As we await sight of a draft of Scotland’s new national tobacco control strategy, an important document that will set the direction for much of our work in the coming years, I wanted to reflect on some of the bolder suggestions that have been made for reducing tobacco use and tobacco related harm internationally.
The World Health Organisation (WHO) is clear that the tobacco epidemic is one of the biggest public health threats the world has ever faced. Increasingly, tobacco control is being framed as a necessary part of tackling the burden of non-communicable diseases (NCDs) world-wide. The WHO reports that 63% of all deaths worldwide are caused by NCDs, for which tobacco use is one of the greatest risk factors. Effective measures are both necessary and cost effective. One example is outlined in a BMJ blog this month by Richard Smith, Choosing Among Sorrows, where he reprises an argument for the high cost-effectiveness of tobacco tax as a measure to tackle and reduce non-communicable diseases internationally. The United Kingdom remains a world leader in tobacco taxation, and my hope is that Scotland’s new strategy will continue to show leadership on a world stage.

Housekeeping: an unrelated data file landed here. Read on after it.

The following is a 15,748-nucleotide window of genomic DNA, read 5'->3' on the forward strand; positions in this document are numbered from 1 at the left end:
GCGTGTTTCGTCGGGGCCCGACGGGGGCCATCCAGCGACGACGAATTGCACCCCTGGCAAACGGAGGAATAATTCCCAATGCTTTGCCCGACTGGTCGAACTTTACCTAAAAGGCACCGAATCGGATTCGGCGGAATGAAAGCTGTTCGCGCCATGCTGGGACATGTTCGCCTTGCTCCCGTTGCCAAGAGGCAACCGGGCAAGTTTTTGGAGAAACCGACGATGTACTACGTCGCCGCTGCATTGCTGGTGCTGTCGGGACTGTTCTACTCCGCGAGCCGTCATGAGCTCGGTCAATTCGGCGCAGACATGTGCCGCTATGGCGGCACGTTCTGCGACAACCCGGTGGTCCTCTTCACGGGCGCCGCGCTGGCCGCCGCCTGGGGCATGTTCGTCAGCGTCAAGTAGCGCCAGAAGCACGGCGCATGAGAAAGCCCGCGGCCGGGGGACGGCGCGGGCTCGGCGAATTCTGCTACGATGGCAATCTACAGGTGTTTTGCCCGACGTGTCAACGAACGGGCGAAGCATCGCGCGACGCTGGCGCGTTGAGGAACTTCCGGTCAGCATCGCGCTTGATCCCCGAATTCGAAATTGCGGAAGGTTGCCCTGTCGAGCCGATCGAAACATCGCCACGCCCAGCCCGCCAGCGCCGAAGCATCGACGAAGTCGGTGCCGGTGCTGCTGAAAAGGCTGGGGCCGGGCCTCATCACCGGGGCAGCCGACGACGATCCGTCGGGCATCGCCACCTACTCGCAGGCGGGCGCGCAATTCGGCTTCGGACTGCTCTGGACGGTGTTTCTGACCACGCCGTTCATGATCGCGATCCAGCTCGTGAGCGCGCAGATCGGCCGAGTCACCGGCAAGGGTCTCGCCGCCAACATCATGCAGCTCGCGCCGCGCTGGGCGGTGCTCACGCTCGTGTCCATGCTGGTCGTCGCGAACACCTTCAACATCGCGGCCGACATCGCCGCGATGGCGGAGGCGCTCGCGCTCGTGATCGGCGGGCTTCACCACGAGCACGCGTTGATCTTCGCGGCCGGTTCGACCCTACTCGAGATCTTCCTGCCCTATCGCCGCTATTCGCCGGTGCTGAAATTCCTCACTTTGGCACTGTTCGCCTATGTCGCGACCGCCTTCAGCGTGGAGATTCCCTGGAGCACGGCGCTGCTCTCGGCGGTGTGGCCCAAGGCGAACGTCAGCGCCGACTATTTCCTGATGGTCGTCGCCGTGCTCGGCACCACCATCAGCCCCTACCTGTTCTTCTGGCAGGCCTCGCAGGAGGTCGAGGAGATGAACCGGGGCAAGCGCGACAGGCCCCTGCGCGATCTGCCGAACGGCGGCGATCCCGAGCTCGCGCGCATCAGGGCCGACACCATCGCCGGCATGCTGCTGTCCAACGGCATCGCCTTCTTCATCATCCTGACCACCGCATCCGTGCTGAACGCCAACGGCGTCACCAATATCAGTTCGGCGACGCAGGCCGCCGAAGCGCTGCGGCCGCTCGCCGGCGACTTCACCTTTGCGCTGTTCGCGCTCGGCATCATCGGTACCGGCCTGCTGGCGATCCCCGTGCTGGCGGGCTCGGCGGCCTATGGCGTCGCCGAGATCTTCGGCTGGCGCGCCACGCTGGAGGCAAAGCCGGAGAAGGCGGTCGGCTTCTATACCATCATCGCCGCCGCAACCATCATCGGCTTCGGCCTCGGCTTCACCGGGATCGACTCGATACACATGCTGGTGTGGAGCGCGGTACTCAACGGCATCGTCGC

Some countries like New Zealand and Finland have already set ambitious targets to reduce tobacco use to minimal levels. New Zealand’s commitment is to be smoke-free (with prevalence at 5% or less) by 2025, and they have started to talk in terms of an end-game for tobacco smoking.
Some more radical suggestions have been proposed to help drive progress. Professor Simon Chapman has suggested that adult smokers should be required to carry a licence to purchase tobacco, ensuring that smokers are both informed about the risks and can receive information to help them quit. Singapore-based Professor Jon Berrick goes further, suggesting that a future date should be set after which there will be no new legal recipients of tobacco products, in recognition of the highly dangerous nature of the product. In Scotland he has proposed that date should be January 1st 2018. His idea has been taken up with real interest in Tasmania, to the extent that a proposal from the Tasmanian Upper House supporting the idea of a smoke-free generation, with a ban on selling tobacco to anyone born after the year 2000, will go forward to the Australian Lower House for debate. I fully applaud the ambition for a smoke-free generation. I’d like to see Scotland move rapidly towards this, but without criminalising smokers. Instead, I’d like to see a sharper and more searching focus on the tobacco industry and its activities.
In times of economic constraints, tobacco control is a worthwhile investment. I trust our new national strategy will show the vision, ambition and commitment for which Scotland is internationally known.
Sheila Duffy, ASH Scotland